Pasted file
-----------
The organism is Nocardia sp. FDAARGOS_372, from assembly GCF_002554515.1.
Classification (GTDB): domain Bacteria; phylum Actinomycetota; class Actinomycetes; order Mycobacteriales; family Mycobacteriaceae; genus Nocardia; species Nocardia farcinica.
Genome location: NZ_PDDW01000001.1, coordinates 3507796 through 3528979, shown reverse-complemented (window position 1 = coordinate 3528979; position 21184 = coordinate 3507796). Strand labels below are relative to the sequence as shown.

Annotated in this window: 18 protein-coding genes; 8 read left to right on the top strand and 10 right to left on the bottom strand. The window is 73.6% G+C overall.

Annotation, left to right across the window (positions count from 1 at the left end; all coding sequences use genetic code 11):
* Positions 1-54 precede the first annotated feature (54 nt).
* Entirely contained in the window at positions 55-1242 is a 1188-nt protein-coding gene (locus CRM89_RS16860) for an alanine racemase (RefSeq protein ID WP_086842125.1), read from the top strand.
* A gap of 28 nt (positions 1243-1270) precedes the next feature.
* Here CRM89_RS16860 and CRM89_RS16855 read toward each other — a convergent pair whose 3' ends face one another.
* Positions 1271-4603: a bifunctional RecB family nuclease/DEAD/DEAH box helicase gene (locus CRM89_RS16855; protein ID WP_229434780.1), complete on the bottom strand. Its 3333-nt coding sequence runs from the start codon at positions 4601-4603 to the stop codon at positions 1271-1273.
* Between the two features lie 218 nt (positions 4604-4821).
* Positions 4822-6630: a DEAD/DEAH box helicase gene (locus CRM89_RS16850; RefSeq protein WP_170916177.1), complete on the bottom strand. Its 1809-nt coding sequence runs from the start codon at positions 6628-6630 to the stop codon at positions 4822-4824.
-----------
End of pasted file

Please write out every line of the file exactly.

The organism is Nocardia sp. FDAARGOS_372, from assembly GCF_002554515.1.
Classification (GTDB): domain Bacteria; phylum Actinomycetota; class Actinomycetes; order Mycobacteriales; family Mycobacteriaceae; genus Nocardia; species Nocardia farcinica.
Genome location: NZ_PDDW01000001.1, coordinates 3507796 through 3528979, shown reverse-complemented (window position 1 = coordinate 3528979; position 21184 = coordinate 3507796). Strand labels below are relative to the sequence as shown.

Annotated in this window: 18 protein-coding genes; 8 read left to right on the top strand and 10 right to left on the bottom strand. The window is 73.6% G+C overall.

Annotation, left to right across the window (positions count from 1 at the left end; all coding sequences use genetic code 11):
* Positions 1-54 precede the first annotated feature (54 nt).
* Entirely contained in the window at positions 55-1242 is a 1188-nt protein-coding gene (locus CRM89_RS16860) for an alanine racemase (RefSeq protein ID WP_086842125.1), read from the top strand.
* A gap of 28 nt (positions 1243-1270) precedes the next feature.
* Here CRM89_RS16860 and CRM89_RS16855 read toward each other — a convergent pair whose 3' ends face one another.
* Positions 1271-4603: a bifunctional RecB family nuclease/DEAD/DEAH box helicase gene (locus CRM89_RS16855; protein ID WP_229434780.1), complete on the bottom strand. Its 3333-nt coding sequence runs from the start codon at positions 4601-4603 to the stop codon at positions 1271-1273.
* Between the two features lie 218 nt (positions 4604-4821).
* Positions 4822-6630: a DEAD/DEAH box helicase gene (locus CRM89_RS16850; RefSeq protein WP_170916177.1), complete on the bottom strand. Its 1809-nt coding sequence runs from the start codon at positions 6628-6630 to the stop codon at positions 4822-4824.